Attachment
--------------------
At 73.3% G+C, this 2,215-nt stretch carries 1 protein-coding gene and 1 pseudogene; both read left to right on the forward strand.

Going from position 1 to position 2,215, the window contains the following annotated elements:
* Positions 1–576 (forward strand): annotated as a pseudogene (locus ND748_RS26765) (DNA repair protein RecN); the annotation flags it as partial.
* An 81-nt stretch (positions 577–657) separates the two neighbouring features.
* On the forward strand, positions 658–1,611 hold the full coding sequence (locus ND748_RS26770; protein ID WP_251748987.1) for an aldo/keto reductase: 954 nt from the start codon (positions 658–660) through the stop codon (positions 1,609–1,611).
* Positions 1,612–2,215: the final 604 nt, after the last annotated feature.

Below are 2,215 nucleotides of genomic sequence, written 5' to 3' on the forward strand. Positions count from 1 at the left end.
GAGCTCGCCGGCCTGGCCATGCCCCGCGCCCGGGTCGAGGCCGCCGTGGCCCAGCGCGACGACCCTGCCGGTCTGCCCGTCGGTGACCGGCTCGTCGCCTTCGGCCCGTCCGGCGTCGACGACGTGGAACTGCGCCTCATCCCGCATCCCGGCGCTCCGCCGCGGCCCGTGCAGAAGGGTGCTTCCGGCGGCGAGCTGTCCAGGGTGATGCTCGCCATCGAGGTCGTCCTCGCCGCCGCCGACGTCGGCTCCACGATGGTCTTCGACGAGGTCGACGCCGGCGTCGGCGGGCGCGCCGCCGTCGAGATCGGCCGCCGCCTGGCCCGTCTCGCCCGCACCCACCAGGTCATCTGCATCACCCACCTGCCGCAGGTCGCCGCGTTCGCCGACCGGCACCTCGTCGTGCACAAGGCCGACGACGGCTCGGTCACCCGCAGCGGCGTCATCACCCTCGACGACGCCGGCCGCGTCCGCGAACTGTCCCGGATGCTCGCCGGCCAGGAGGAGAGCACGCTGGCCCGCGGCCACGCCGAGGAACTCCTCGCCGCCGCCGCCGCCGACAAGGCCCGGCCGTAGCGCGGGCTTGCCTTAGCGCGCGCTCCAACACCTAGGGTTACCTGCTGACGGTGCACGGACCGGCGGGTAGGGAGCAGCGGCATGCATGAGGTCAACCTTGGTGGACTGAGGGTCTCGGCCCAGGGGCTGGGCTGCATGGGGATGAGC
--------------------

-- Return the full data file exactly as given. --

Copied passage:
At 73.3% G+C, this 2,215-nt stretch carries 1 protein-coding gene and 1 pseudogene; both read left to right on the forward strand.

Going from position 1 to position 2,215, the window contains the following annotated elements:
* Positions 1–576 (forward strand): annotated as a pseudogene (locus ND748_RS26765) (DNA repair protein RecN); the annotation flags it as partial.
* An 81-nt stretch (positions 577–657) separates the two neighbouring features.
* On the forward strand, positions 658–1,611 hold the full coding sequence (locus ND748_RS26770; protein ID WP_251748987.1) for an aldo/keto reductase: 954 nt from the start codon (positions 658–660) through the stop codon (positions 1,609–1,611).
* Positions 1,612–2,215: the final 604 nt, after the last annotated feature.

Below are 2,215 nucleotides of genomic sequence, written 5' to 3' on the forward strand. Positions count from 1 at the left end.
GAGCTCGCCGGCCTGGCCATGCCCCGCGCCCGGGTCGAGGCCGCCGTGGCCCAGCGCGACGACCCTGCCGGTCTGCCCGTCGGTGACCGGCTCGTCGCCTTCGGCCCGTCCGGCGTCGACGACGTGGAACTGCGCCTCATCCCGCATCCCGGCGCTCCGCCGCGGCCCGTGCAGAAGGGTGCTTCCGGCGGCGAGCTGTCCAGGGTGATGCTCGCCATCGAGGTCGTCCTCGCCGCCGCCGACGTCGGCTCCACGATGGTCTTCGACGAGGTCGACGCCGGCGTCGGCGGGCGCGCCGCCGTCGAGATCGGCCGCCGCCTGGCCCGTCTCGCCCGCACCCACCAGGTCATCTGCATCACCCACCTGCCGCAGGTCGCCGCGTTCGCCGACCGGCACCTCGTCGTGCACAAGGCCGACGACGGCTCGGTCACCCGCAGCGGCGTCATCACCCTCGACGACGCCGGCCGCGTCCGCGAACTGTCCCGGATGCTCGCCGGCCAGGAGGAGAGCACGCTGGCCCGCGGCCACGCCGAGGAACTCCTCGCCGCCGCCGCCGCCGACAAGGCCCGGCCGTAGCGCGGGCTTGCCTTAGCGCGCGCTCCAACACCTAGGGTTACCTGCTGACGGTGCACGGACCGGCGGGTAGGGAGCAGCGGCATGCATGAGGTCAACCTTGGTGGACTGAGGGTCTCGGCCCAGGGGCTGGGCTGCATGGGGATGAGC